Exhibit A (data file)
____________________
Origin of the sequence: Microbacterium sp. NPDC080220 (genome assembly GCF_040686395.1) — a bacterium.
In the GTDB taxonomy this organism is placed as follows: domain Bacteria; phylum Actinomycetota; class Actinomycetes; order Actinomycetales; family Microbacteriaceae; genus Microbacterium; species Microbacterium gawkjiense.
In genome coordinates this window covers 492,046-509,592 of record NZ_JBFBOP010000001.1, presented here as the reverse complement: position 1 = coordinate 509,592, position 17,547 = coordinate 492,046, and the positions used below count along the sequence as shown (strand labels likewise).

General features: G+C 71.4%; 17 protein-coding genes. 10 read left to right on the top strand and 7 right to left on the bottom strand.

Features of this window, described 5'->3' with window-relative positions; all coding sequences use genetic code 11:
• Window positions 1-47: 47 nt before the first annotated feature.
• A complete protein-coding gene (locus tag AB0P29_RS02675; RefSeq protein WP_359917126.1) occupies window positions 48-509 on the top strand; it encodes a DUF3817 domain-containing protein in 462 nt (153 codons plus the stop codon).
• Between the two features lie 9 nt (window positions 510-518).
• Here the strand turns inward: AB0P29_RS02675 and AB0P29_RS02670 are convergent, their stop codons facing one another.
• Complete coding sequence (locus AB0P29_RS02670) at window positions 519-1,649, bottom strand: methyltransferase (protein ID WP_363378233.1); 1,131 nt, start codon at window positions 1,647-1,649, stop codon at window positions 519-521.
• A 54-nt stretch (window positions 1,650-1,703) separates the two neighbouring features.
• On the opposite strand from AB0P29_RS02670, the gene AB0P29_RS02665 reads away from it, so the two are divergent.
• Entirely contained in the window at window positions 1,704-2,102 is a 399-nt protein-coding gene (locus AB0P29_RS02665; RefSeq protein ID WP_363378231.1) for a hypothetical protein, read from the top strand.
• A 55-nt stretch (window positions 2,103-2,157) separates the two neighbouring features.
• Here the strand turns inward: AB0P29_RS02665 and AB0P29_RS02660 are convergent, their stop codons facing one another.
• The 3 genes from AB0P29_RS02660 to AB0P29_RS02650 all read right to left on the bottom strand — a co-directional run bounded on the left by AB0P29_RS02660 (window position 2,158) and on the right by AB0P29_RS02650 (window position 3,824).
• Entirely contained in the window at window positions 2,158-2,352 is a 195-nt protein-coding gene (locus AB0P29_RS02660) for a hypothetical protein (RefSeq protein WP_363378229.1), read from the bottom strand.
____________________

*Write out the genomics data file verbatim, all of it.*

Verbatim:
Origin of the sequence: Microbacterium sp. NPDC080220 (genome assembly GCF_040686395.1) — a bacterium.
In the GTDB taxonomy this organism is placed as follows: domain Bacteria; phylum Actinomycetota; class Actinomycetes; order Actinomycetales; family Microbacteriaceae; genus Microbacterium; species Microbacterium gawkjiense.
In genome coordinates this window covers 492,046-509,592 of record NZ_JBFBOP010000001.1, presented here as the reverse complement: position 1 = coordinate 509,592, position 17,547 = coordinate 492,046, and the positions used below count along the sequence as shown (strand labels likewise).

General features: G+C 71.4%; 17 protein-coding genes. 10 read left to right on the top strand and 7 right to left on the bottom strand.

Features of this window, described 5'->3' with window-relative positions; all coding sequences use genetic code 11:
• Window positions 1-47: 47 nt before the first annotated feature.
• A complete protein-coding gene (locus tag AB0P29_RS02675; RefSeq protein WP_359917126.1) occupies window positions 48-509 on the top strand; it encodes a DUF3817 domain-containing protein in 462 nt (153 codons plus the stop codon).
• Between the two features lie 9 nt (window positions 510-518).
• Here the strand turns inward: AB0P29_RS02675 and AB0P29_RS02670 are convergent, their stop codons facing one another.
• Complete coding sequence (locus AB0P29_RS02670) at window positions 519-1,649, bottom strand: methyltransferase (protein ID WP_363378233.1); 1,131 nt, start codon at window positions 1,647-1,649, stop codon at window positions 519-521.
• A 54-nt stretch (window positions 1,650-1,703) separates the two neighbouring features.
• On the opposite strand from AB0P29_RS02670, the gene AB0P29_RS02665 reads away from it, so the two are divergent.
• Entirely contained in the window at window positions 1,704-2,102 is a 399-nt protein-coding gene (locus AB0P29_RS02665; RefSeq protein ID WP_363378231.1) for a hypothetical protein, read from the top strand.
• A 55-nt stretch (window positions 2,103-2,157) separates the two neighbouring features.
• Here the strand turns inward: AB0P29_RS02665 and AB0P29_RS02660 are convergent, their stop codons facing one another.
• The 3 genes from AB0P29_RS02660 to AB0P29_RS02650 all read right to left on the bottom strand — a co-directional run bounded on the left by AB0P29_RS02660 (window position 2,158) and on the right by AB0P29_RS02650 (window position 3,824).
• Entirely contained in the window at window positions 2,158-2,352 is a 195-nt protein-coding gene (locus AB0P29_RS02660) for a hypothetical protein (RefSeq protein WP_363378229.1), read from the bottom strand.